Organizations are moving to multi-cloud environments in droves, largely because the cloud is fast, agile and powerful.
But is it secure? Inherently — no.
Just like on-prem, multi-cloud environments have significant security risks that must be addressed if your goal is to supercharge your team’s productivity while keeping your organization and your customer’s data safe. But doing so is no small feat.
On-prem zero trust typically applied to anyone outside the network – if you were not working inside the network, you were not granted privileged access. The cloud is a different animal. Since there is no network perimeter, and users are often located in various locations across the globe, user identity now defines who has access to what.
Therefore, if we want to define zero trust for the cloud generation, it is incumbent on us to accept that all users — human and machine IDs alike — must be granted privileged access only when it is necessary. However, most security management teams agree that putting effective privilege access management (PAM) in a multi-cloud environment into practice is extremely difficult.
Some see this problem and try to build bespoke, in-house solutions. And while we will always applaud when an organization is diligent and innovative, the hard truth is most of the time, the in-house solutions fail. The reasons for failure vary, but the result is always the same: teams lose precious time and resources, and at the end of the day, their environment is still vulnerable to attack.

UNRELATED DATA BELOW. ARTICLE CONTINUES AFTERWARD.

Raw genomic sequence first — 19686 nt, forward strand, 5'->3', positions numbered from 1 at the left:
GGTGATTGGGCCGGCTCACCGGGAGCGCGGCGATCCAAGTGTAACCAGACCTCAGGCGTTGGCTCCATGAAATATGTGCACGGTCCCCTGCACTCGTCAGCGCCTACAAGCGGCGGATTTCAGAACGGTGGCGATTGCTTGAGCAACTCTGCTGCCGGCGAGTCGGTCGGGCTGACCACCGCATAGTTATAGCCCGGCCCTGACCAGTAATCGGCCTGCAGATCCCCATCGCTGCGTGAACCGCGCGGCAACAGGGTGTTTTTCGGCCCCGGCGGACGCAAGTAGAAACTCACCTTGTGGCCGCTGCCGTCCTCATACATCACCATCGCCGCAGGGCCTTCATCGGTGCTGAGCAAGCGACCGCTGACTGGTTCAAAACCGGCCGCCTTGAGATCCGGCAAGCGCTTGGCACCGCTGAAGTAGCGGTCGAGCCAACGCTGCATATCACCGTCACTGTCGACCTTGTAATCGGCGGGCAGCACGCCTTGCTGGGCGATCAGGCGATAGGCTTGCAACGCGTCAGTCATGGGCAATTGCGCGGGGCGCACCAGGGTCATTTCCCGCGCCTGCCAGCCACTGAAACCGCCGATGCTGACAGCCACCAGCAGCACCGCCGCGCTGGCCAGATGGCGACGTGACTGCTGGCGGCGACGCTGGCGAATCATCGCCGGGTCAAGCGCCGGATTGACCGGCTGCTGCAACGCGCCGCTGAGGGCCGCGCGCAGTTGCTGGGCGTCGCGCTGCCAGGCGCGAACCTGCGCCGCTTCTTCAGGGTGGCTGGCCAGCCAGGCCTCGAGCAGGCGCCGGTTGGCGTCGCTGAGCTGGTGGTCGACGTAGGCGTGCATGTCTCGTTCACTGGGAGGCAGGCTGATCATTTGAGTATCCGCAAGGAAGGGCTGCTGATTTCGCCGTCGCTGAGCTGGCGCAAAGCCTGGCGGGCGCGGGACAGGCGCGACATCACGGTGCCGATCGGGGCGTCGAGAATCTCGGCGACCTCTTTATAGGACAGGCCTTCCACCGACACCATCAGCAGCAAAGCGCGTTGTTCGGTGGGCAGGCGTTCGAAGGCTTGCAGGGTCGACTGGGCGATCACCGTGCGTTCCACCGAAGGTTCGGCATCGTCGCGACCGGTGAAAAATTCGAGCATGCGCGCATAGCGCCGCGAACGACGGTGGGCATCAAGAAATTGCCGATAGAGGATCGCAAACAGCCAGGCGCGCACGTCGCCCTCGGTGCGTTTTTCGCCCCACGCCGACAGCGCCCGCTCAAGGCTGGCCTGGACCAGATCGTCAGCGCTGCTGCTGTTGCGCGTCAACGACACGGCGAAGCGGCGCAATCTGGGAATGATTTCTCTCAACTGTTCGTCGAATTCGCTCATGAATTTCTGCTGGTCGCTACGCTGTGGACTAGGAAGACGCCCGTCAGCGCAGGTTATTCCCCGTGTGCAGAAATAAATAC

Below, we will review why DIY solutions often fail and how organizations can avoid the usual challenges and setbacks.
Industry leaders consider establishing zero trust in multi-cloud environments essential. Securing accounts without impeding productivity is the goal we all share. In fact, there are plenty of solutions available that secure GSP, Azure, AWS, or any other CSP in an individual capacity. The problem, then, is not securing individual cloud service providers. The problem is how PAM performs in a hybrid environment across all CSP accounts.
What does a poorly executed DIY solution look like? Typically, there are three signposts:
1. An organization lifts and shifts its existing on-prem stack into the cloud. This may seem like a reasonable move, but when it comes to protecting an identity-based perimeter, on-prem stacks are inadequate.
2. In many cases, DevOps leads the charge on building the solution. This is also easy to understand as it allows for speed and fluidity. But DevOps focuses on building, not security. This becomes a significant issue when the solution is implemented — it is usually only when the project fails or becomes unmanageable that SecOps is summoned to assist.
3. When an organization builds a solution in-house, the solution is, by definition, unique. This means it lacks the typical features of a commercial solution and therefore is prone to increased security vulnerabilities. What’s more, teams have to go it alone — there is no support team to guide them through rough waters.
Beyond these challenges, organizations need to contend with the prohibitive costs of maintenance and tools, time to value, as well as ensuring teams have the capability and expertise to manage activity cross-cloud. Remember, siloed environments require cloud-specific skillsets. Organizations pursuing DIY solutions need AWS experts, Azure experts, GSP experts, etc., to oversee the day-to-day operations. Overhead soars, logjams proliferate.